Best in Britain: Gillespie and I by Jane Harris. This book revolves around two mysteries told in alternating narratives (set in London and Glasgow) and it would be easy to ruin the book by giving anything away, so I won’t. Suffice it to say, if you love a bit of mystery, snark, and the Victorian age, this book may be for you. I think this is one of those stories that you have to unravel and sort through in your mind afterwards to really appreciate. I look forward to one day being able to revisit this tale and savor every detail. Recommended for JZ and Sunil.

Best in Salon: Perfume: The Story of a Murderer by Patrick Süskind. I initially got this out of the library for my Paris book salon, but I didn’t finish it in time. Luckily, it also fits this month’s theme, Killer Thrillers. I wasn’t quite sure what to expect from this story, but I know I didn’t expect to read something so creepy and yet so seductive. The descriptions of smells are incredible and really bring the story alive, as do the descriptions of 18th-century France, particularly Paris. It’s also a great mystery and, while you may think you know where it’s going, you really don’t. Recommended especially for John Marcher.

Best in Bones: Pure by Andrew Miller. I have an odd fascination with the Catacombs and cemeteries of Paris and this novel tells the story of the digging up of the mass graves in the Cimetière des Innocents and the removal of the bones to a quarry at the Porte d’Enfer (now the Place Denfert-Rochereau, where you’ll find the entrance to the Catacombs). It was interesting to view this event as an engineering project—I confess that in all my visits to the Catacombs, I hadn’t given the logistics much thought. I often have a problem with books set in Paris, historical or otherwise—either they try too hard, have too many “famous” people in them, or just don’t ring true. This felt incredibly natural and really brought this 1780s neighborhood to life, smells and all. It certainly made an interesting companion read to Perfume. Recommended for The Boys (in memory of one of my finest “Elaine” moments).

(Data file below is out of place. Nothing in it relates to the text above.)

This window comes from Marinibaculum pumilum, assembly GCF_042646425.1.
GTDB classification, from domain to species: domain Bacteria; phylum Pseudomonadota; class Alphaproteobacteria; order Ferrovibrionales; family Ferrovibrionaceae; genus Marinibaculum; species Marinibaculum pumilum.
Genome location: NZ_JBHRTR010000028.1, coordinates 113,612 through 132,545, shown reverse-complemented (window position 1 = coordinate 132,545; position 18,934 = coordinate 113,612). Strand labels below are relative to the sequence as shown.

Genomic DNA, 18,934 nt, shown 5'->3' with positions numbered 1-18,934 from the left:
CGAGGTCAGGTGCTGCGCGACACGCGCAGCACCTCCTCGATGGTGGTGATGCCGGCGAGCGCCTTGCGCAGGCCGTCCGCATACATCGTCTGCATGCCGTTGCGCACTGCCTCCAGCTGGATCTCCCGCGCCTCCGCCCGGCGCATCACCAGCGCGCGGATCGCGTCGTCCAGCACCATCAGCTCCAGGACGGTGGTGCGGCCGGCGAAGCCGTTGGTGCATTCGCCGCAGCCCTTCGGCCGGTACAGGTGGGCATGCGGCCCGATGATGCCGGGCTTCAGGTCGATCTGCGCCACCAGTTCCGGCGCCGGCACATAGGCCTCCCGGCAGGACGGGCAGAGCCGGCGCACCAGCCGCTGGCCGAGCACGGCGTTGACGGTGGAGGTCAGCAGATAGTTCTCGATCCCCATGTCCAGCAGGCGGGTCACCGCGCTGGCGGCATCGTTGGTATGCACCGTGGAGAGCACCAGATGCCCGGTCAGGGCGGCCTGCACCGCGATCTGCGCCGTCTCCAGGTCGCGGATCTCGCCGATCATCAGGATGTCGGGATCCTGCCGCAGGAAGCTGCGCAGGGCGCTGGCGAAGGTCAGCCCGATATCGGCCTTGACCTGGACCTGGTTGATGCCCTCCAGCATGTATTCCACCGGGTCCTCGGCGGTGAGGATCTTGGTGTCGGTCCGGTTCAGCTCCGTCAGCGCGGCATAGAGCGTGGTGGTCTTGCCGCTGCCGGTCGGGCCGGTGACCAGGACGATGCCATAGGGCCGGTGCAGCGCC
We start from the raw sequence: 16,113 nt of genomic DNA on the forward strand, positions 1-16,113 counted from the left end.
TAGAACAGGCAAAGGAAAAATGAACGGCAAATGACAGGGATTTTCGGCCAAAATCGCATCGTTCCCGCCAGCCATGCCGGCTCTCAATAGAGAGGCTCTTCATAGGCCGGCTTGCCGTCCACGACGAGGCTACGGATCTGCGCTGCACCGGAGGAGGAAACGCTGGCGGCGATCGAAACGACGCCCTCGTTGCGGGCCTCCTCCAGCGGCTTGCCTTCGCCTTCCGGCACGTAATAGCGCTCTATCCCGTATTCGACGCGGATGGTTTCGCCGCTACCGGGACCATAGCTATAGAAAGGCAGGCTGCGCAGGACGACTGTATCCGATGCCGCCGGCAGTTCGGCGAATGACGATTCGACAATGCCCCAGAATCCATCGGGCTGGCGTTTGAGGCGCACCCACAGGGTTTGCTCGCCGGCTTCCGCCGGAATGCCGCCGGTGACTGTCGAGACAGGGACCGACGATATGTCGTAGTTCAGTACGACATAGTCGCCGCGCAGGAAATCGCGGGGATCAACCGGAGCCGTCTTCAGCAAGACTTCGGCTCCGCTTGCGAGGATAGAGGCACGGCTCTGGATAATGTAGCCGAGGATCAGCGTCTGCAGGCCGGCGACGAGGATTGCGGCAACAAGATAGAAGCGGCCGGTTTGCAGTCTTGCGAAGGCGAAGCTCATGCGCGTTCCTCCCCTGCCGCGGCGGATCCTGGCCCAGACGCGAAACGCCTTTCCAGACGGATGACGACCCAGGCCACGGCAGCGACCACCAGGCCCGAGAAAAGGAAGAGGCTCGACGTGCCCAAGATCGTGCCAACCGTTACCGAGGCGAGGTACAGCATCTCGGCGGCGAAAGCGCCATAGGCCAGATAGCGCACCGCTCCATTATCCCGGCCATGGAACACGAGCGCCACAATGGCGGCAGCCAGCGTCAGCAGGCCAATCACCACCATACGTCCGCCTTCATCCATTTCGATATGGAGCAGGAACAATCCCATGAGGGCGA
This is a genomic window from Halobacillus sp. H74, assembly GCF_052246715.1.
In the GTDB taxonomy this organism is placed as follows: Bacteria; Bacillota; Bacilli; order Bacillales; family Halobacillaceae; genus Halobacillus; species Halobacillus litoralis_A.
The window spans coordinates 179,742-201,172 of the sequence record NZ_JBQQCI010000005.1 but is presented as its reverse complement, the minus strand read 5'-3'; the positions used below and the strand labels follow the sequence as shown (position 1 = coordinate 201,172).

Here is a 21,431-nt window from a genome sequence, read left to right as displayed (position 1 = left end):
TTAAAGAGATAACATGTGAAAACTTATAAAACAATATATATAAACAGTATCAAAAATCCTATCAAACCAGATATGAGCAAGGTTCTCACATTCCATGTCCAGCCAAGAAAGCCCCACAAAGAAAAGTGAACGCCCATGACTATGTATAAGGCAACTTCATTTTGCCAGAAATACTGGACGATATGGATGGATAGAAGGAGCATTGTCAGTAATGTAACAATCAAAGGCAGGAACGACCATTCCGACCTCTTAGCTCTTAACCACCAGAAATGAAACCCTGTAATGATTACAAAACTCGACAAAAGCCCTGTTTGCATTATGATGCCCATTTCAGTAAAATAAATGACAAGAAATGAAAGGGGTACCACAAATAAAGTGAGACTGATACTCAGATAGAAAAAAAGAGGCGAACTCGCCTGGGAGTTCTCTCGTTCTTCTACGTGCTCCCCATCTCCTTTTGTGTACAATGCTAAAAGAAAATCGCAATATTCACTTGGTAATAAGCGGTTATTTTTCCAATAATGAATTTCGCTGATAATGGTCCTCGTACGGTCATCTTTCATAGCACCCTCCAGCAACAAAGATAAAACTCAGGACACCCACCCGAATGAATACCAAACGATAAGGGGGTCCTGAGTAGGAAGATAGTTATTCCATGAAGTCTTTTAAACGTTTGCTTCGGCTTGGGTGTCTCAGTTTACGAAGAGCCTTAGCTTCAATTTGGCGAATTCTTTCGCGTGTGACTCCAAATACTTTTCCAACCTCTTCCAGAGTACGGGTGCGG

Best Movie Tie-In: The Woman in Black by Susan Hill. I picked this up after hearing it mentioned on The Readers podcast and seeing the exciting trailer. Of course, I still haven’t managed to see the movie yet, but the book was genuinely thrilling, like Turn of the Screw, but interesting and actually creepy. I think it has to do with the incredible prose. Hill’s descriptions really convey the gloomy, bleak atmosphere and the solitude of the landscape. It reminded me a lot of The Haunting of Hill House by Shirley Jackson. Recommended for David.

Best Ballet Tie-In: Eugene Onegin by Alexander Pushkin. I forced myself to read this before attending San Francisco Ballet’s Onegin (which, side note, was awesome and I’m thrilled it’s coming back next year). Pushkin’s tale is a classic of Russian literature, but I wasn’t sure if I would be into reading a classic novel in verse, especially a translated one. Yet I thoroughly enjoyed this story—there are humorous bits that make it seem quite modern as well as passages that are remarkably beautiful in their poetry. Recommended for La Belle Chantal.

Best Lesson Learned: To the Lighthouse by Virginia Woolf. This short book sucked away much of January and just a little bit of my soul. It did have moments of brilliance, notably in the poetic language of the “Time Passes” interlude, but I guess high-school me actually did know a thing or two, namely stay far away from Virginia Woolf.

I’m less afraid of The Grey Lady that haunts this lighthouse than of Virginia Woolf and hers.

What is the best thing you’ve read so far this year?

Advertisements